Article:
The Blue Line – the Vosges frontier 1871 to 1914

The frontier separating Alsace from France before the Great War


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April 1915: “Poisson d’Avril” & “Heureuses Pâques”

Poisson d’Avril

Even in war conditions, in an atmosphere which was far from funny, the French soldier might recall the absurd, fun tradition of poisson d’Avril (where a child sticks a paper fish on a victim’s back as an April Fool’s Day trick) by sending a postcard. This one has a particularly patriotic theme: Alsace personified is tied to a tree somewhere in recognisably Alsacien mountain terrain. However, an heroic French soldier is appearing riding a fish to her rescue. The fish’s colours of red and white, combined with his blue, signify patriotism. A German soldier is just seen skulking away. The image is ludicrous but the message is hopeful and serious: “Dearest Alsace! Liberty at last!”

This card from my collection was posted on 1st April 1915.

Patriotic Poisson d'Avril posted 1.4.1915

 

Easter

As far as possible, French soldiers marked Easter, though tinged with sadness; many fathers took the opportunity to send postcards or letters to their children to show that they were thinking of them, and cards were sent to and by their loved ones. Sometimes Christian services were possible, with music, hymns and communion.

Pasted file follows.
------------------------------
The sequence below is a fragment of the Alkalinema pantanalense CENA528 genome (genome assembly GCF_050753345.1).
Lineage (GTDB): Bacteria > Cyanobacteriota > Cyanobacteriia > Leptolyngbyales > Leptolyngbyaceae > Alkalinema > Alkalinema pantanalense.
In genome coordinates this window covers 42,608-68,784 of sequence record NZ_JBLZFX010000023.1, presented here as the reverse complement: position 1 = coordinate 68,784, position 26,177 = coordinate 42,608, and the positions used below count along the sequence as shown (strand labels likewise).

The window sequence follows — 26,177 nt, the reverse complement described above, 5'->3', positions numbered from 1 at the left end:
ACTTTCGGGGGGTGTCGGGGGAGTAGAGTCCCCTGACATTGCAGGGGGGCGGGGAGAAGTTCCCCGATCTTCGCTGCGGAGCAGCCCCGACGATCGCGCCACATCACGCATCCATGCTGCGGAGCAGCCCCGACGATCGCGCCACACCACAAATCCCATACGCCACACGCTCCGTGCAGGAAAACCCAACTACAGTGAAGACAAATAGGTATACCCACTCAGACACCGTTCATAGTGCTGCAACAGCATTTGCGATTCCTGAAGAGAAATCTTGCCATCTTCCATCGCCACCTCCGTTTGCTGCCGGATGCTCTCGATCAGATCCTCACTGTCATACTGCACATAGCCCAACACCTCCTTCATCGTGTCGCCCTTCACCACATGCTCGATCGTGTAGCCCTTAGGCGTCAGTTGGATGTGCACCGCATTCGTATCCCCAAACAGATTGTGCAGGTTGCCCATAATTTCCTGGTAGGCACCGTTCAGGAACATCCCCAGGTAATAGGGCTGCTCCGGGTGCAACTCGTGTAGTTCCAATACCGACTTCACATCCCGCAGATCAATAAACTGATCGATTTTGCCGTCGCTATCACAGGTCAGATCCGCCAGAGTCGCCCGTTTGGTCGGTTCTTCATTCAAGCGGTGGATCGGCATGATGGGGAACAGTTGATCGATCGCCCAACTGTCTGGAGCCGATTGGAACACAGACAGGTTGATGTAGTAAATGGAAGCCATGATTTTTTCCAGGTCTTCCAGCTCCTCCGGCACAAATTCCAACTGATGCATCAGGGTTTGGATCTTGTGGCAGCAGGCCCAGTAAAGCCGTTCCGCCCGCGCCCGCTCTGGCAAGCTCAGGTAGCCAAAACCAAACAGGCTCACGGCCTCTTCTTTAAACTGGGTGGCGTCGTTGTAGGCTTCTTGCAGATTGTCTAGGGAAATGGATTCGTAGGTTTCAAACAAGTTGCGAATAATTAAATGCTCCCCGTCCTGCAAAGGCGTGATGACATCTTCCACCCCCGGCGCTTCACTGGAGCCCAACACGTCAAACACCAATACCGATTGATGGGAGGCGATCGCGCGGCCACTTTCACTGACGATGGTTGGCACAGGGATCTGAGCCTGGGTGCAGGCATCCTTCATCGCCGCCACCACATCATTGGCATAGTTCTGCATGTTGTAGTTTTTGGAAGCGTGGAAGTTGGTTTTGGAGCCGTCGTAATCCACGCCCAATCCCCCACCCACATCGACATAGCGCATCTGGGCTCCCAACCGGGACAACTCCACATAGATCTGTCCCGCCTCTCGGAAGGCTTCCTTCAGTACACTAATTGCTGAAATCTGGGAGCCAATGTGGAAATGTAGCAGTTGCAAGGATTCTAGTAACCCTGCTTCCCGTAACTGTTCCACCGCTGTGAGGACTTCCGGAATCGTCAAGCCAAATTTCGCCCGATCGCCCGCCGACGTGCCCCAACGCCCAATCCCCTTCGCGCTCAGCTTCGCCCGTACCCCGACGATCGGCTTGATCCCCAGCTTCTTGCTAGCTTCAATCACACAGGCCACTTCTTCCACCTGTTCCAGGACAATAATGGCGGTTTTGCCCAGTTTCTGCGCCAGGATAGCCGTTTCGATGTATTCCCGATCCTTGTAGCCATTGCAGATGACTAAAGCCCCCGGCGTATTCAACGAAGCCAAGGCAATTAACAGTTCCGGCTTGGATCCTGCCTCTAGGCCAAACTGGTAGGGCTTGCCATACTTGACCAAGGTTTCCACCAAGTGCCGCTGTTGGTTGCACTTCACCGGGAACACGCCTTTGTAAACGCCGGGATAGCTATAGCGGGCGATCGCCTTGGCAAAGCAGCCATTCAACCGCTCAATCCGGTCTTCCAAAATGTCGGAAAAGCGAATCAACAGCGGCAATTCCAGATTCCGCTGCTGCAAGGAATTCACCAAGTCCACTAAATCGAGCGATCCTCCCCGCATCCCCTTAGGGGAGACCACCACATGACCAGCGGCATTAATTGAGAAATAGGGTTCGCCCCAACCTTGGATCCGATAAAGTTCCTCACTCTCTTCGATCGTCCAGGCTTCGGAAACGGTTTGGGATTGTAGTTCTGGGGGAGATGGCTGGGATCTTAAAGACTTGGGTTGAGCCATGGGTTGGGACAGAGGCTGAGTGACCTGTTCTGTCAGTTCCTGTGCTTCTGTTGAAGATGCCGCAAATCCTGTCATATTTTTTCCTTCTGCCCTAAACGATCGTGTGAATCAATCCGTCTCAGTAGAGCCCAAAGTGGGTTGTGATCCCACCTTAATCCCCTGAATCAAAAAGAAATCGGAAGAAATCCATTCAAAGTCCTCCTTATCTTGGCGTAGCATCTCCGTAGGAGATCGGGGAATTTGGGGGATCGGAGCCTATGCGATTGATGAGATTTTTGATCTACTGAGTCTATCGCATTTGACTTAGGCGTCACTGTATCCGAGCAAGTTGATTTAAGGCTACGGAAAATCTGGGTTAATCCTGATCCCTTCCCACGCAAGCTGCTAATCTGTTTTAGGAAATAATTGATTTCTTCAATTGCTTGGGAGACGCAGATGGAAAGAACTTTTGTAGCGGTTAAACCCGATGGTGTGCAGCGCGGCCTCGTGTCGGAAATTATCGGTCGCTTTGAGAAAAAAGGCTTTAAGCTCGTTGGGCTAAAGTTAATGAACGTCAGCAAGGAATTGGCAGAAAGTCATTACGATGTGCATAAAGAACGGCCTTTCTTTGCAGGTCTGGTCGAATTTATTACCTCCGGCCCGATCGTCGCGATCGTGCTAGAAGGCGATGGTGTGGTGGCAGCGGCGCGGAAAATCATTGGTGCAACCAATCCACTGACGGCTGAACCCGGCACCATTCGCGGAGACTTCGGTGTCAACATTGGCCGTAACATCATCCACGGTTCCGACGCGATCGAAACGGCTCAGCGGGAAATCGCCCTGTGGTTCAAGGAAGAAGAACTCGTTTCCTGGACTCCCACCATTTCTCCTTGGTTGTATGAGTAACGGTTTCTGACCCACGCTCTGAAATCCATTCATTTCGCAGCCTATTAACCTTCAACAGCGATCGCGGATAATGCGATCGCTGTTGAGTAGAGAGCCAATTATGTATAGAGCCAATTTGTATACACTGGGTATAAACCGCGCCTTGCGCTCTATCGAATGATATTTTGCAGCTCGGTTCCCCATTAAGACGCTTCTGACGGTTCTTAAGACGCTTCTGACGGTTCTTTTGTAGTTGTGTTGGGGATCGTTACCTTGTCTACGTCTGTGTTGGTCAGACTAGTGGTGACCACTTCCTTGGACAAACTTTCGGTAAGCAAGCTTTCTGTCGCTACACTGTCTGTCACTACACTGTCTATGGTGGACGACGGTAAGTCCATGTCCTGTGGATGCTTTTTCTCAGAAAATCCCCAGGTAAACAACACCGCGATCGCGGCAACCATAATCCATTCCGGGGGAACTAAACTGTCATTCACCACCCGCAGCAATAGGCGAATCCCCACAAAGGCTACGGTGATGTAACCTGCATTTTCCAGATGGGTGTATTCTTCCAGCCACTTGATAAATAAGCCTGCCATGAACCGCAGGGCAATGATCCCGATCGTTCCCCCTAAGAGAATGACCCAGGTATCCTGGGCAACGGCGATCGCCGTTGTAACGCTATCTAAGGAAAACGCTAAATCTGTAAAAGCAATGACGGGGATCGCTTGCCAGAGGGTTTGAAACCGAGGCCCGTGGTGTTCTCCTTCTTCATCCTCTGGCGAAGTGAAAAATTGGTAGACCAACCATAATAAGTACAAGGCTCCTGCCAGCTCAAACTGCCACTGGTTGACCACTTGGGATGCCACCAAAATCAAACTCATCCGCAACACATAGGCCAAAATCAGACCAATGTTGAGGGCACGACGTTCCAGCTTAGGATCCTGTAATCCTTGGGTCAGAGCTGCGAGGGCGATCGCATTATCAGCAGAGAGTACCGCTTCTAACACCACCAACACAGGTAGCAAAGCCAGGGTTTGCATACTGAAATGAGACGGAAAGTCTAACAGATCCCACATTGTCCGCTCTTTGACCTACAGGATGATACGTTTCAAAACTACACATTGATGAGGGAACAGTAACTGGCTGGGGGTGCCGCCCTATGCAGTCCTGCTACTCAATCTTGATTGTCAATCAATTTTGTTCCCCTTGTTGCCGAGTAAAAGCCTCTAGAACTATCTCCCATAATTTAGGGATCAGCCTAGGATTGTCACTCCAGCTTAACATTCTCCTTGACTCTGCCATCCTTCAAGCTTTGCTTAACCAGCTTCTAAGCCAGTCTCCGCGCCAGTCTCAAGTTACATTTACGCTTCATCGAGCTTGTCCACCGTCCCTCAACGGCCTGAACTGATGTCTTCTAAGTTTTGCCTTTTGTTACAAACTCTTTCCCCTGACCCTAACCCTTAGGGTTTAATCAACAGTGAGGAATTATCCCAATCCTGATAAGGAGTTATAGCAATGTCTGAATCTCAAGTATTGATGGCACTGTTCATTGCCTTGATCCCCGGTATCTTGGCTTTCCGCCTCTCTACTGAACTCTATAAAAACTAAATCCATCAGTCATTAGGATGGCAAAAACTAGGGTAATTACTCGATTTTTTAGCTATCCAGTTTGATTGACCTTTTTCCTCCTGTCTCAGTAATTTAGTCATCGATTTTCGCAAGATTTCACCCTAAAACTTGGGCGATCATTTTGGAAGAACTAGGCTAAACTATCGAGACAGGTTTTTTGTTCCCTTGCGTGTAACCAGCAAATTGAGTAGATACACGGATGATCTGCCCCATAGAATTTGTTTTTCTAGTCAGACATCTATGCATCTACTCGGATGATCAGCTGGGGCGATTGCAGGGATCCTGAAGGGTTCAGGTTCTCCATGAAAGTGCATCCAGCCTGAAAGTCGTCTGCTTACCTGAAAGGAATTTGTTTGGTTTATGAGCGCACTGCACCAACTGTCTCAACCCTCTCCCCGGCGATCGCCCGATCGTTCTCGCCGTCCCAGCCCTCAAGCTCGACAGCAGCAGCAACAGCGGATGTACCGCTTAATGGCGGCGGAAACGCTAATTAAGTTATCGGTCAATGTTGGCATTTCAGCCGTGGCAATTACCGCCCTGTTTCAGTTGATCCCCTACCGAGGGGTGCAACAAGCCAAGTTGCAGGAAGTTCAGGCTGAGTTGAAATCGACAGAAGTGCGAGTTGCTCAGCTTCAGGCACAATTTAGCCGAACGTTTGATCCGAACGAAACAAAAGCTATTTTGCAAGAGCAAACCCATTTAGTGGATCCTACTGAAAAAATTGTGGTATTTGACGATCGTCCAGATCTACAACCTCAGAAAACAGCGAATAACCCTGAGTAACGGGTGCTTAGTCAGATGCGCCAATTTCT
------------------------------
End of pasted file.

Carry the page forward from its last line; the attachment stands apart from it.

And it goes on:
Many cards have a patriotic, propaganda flavour. In this one, the tradition of Easter eggs is surreally taken further and to the soldiers’ delight, the egg cracks open to reveal Alsace (with the black coiffe) and Lorraine (in the lace cap). They are clutching the French flag and Alsace’s dress is tinged with the French colours red, white and blue. The message in the bottom left hand corner is Revanche: revenge, the return of the lost territory, and the cheering soldiers reflect the anticipated joy when the two regions will be restored to France.

This card was sent in April 1915 by two friends to Bruno who was serving at sea. As far as I can find out, he survived the war.

 

Patriotic Hereuses Pâques sent 1915


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Defiance, resolution, inspiration: Jeanne d’Arc on memorials in Alsace

Breitenbach Bas Rhin Jeanne 2

In 1431 a young peasant girl from Domrémy in the Vosges was burned alive after an illegal trial for heresy in Rouen. During the period in which Alsace and Lorraine were part of the German Empire, she became a powerful symbol of resistance, of defiance, of eagerness for liberation